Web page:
This is a small MP3 player with an inbuilt speaker, not a flashlight meant to be thrashed, trashed, and abused. So I won't try to drown it in the toliet tank, bash it against a steel rod or against the concrete floor of a carport in effort to try and expose the bare Metalmarineangemon - er - the bare Metaltrailmon - um that's not it either...the bare Metalguardramon...er...uh...wait a sec here...THE BARE METAL (guess I've been watching too much Digimon again! - now I'm just making {vulgar term for feces} up!!!), let my mother's big dog's ghost, her kitties, my kitty or my sister's kitty cat piddle (uranate) on it, hose it down with my mother's gun, run over it with a 450lb Quickie Pulse 6 motorised wheelchair, stomp on it, use a medium ball peen hammer in order to bash it open to check it for candiosity, fire it from the cannoñata, drop it down the top of Mt. Erupto (now I guess I've been watching the TV program "Viva Piñata" too much again - candiosity is usually checked with a laser-type device on a platform with a large readout (located at Piñata Central {aka. "Party Central"}), with a handheld wand that Langston Lickatoad uses, or with a pack-of-cards-sized device that Fergy Fudgehog uses; the cannoñata (also located at Piñata Central) is only used to shoot piñatas to piñata parties away from picturesque Piñata Island, and Mt. Erupto is an active volcano on Piñata Island), send it to the Daystrom Institute for additional analyses, or perform other indecencies on it that a flashlight might have to have performed on it. Therefore, this section of the 's web page will seem a bit more bare than this section of the web page on a page about a flashlight.

In fact, the photographs on this web page and the video shown directly below will very probably be "it".

Photograph of the unit's display while it was playing some zax (and yes, it really was ZAX).

The "graphic equaliser" display that you see at the bottom is a simple phoney bologna decoy; it bounces around even when a blank .MP3 file is being played. It does have a use however -- it can be used to determine whether or not an .MP3 is being played at the moment you look at it which can actually be handy if your earphones are not being used or the inbuilt speaker is on but the system volume is set at a minimum level.

Spectrographic analysis
Spectrographic analysis of the LED backlight of this product.

Spectrographic analysis
Spectrographic analysis of the LED backlight of this product; spectrometer's response narrowed to a band between 440nm and 470nm to pinpoint native emission peak wavelength, which is 455.555nm.

USB2000 Spectrometer graciously donated by P.L.

This video on YouTube shows the 4GB MP3 Player in action, playing a song.

O boy, an MP3 player doing what it was designed for!
So very exiting!!
So pulse-racing!!!
Actually, it kinda makes you want to kick a walltoliet off the wall and then proceed to "bete" "thuh" "livengg" "tweadle" "owt" "uv" "itt" "withh" "uh" "plasstik" "tuthebrusch" doesn't it?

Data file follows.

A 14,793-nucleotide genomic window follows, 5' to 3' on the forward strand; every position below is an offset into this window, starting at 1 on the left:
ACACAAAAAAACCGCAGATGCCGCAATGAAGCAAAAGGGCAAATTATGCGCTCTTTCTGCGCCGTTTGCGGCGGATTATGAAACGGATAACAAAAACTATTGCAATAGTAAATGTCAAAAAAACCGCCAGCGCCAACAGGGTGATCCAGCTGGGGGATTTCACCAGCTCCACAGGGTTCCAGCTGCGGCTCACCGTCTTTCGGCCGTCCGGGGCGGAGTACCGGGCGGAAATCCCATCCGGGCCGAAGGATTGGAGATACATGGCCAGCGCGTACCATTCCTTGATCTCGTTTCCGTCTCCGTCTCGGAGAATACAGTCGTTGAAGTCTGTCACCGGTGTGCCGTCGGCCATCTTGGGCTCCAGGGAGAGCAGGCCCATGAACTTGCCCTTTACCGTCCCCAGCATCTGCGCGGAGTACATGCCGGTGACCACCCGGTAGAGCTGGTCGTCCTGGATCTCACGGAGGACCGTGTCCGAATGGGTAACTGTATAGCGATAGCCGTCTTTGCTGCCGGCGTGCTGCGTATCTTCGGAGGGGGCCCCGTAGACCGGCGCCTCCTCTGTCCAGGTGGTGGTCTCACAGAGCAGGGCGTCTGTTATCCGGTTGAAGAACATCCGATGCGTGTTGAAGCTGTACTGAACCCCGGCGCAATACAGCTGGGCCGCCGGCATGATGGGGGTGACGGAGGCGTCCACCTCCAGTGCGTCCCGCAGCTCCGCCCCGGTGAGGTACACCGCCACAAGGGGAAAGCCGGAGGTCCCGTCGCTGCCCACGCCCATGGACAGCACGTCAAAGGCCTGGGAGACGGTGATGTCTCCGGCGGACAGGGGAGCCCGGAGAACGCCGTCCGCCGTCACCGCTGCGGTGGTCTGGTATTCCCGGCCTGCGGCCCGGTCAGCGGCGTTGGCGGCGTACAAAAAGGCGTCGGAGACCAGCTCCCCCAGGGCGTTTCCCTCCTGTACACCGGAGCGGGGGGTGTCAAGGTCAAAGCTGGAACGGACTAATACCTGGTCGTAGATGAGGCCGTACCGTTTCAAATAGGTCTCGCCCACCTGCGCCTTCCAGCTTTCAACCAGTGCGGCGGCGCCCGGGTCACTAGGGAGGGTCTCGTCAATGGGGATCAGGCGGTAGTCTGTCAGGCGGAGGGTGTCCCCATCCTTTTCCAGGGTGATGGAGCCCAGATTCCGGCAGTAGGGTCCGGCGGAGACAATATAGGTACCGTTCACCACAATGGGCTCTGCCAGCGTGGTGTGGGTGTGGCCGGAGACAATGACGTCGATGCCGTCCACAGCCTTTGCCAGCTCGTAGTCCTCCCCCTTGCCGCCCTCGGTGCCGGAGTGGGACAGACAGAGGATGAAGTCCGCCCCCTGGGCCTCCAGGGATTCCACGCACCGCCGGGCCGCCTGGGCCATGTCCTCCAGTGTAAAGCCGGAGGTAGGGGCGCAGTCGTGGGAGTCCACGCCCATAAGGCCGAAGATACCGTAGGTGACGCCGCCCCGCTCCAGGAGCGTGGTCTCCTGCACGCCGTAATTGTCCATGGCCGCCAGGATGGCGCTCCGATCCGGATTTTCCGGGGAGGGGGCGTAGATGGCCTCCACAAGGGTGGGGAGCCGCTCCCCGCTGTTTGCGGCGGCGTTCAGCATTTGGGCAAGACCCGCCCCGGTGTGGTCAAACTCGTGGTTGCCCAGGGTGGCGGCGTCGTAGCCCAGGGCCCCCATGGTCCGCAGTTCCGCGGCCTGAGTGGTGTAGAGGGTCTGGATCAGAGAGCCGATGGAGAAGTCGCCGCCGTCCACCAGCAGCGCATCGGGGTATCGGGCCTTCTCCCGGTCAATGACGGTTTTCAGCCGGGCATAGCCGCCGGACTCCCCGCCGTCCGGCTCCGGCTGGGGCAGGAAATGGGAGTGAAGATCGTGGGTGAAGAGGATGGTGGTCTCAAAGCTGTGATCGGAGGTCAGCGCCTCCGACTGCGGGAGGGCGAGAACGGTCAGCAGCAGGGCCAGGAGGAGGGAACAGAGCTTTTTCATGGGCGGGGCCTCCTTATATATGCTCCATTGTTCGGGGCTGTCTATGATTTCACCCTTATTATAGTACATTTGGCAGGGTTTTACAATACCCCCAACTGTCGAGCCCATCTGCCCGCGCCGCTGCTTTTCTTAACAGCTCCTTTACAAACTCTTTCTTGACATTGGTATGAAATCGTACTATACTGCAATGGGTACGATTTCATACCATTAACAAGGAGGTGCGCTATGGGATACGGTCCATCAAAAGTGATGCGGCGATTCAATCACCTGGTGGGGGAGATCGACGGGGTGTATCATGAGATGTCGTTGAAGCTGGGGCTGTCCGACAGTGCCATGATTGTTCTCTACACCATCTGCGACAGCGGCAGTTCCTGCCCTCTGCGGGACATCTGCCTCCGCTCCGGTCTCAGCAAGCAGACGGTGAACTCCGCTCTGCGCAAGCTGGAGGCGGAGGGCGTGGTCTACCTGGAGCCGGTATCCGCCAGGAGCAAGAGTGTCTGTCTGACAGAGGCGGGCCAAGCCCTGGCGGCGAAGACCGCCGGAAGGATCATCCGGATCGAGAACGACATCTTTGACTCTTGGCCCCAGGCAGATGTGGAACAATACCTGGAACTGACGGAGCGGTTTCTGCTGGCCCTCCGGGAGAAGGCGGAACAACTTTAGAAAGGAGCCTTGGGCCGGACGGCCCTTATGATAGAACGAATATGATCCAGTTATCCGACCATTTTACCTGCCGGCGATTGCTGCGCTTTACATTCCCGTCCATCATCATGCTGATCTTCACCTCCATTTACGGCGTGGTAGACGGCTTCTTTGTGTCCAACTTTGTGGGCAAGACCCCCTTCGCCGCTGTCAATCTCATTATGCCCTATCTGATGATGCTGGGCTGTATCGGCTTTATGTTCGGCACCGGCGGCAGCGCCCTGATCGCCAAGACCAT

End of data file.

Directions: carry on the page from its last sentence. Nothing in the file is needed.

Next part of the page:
That music you hear is the song, "Howling Furies" by...o cummon take a stab at it anyway! You ought to be able to get this one by now since I listen to groups like The Cars, Kraftwerk, Worm Quartet, Cheap Trick, R.E.M., etc...

It's Anthrax, silly!!! ;-)

I added, "***NSFYE***" (Not Safe For Your Ears) to the title because not everybody who comes to YouTube to watch vidz. is a metalhead and would appreciate the unwelcome earwhipping.

This video is approximately 23.9345423762 megabytes (24,390,997 bytes) in length; dial-up users please be aware.
It will take no less than one hundred nineteen minutes to load at 48.0Kbps.

Test unit was purchased on the Seventh Avenue website on 12-24-12, and was received on 01-09-13.

UPDATE: 01-28-13
The unit is now deader than a doorknob -- therefore I have no choise but to add that dreadful, "Failed or was destroyed during/after testing" icon to its listings on this website to denote the fact that the product has completely failed.

Allows you to take your music with you; not too unlike the Sony Walkman of 1979.

Has a bit of a "chintzy" feel to it

No instructional materials (other than a 'quick start guide' with a single graphic on it) are furnished
Needs formatting like a disk drive to recover lost space -- deleting songs from it doesn't do the trick

    PRODUCT TYPE: MP3 (audio) player
    LAMP TYPE: None
    No. OF LAMPS: 0
    SWITCH TYPE: Slide on/off; momentary pushbuttons for ctrl.
    CASE MATERIAL: Metal & plastic
    BEZEL: N/A
    BATTERY: Unknown type/capacity internal rechargeable battery
    CURRENT CONSUMPTION: Unknown/unable to measure
    WATER- AND URANATION-RESISTANT: Very light splatter-resistant at maximum
    ACCESSORIES: Earphones, USB charger/music & data transfer cable, rigid plastic storage case
    SIZE: 62.50mm L x 35.50mm W x 9.50mm D
    WEIGHT: 25.50g (0.90 oz.)
    COUNTRY OF MANUFACTURE: Unknown; though probably China
    WARRANTY: Unknown/not stated


    Product will not be assigned a "star" rating because it is not a light-emitter or R/C vehicle.

4GB MP3 Player * www.seventhavenue.com...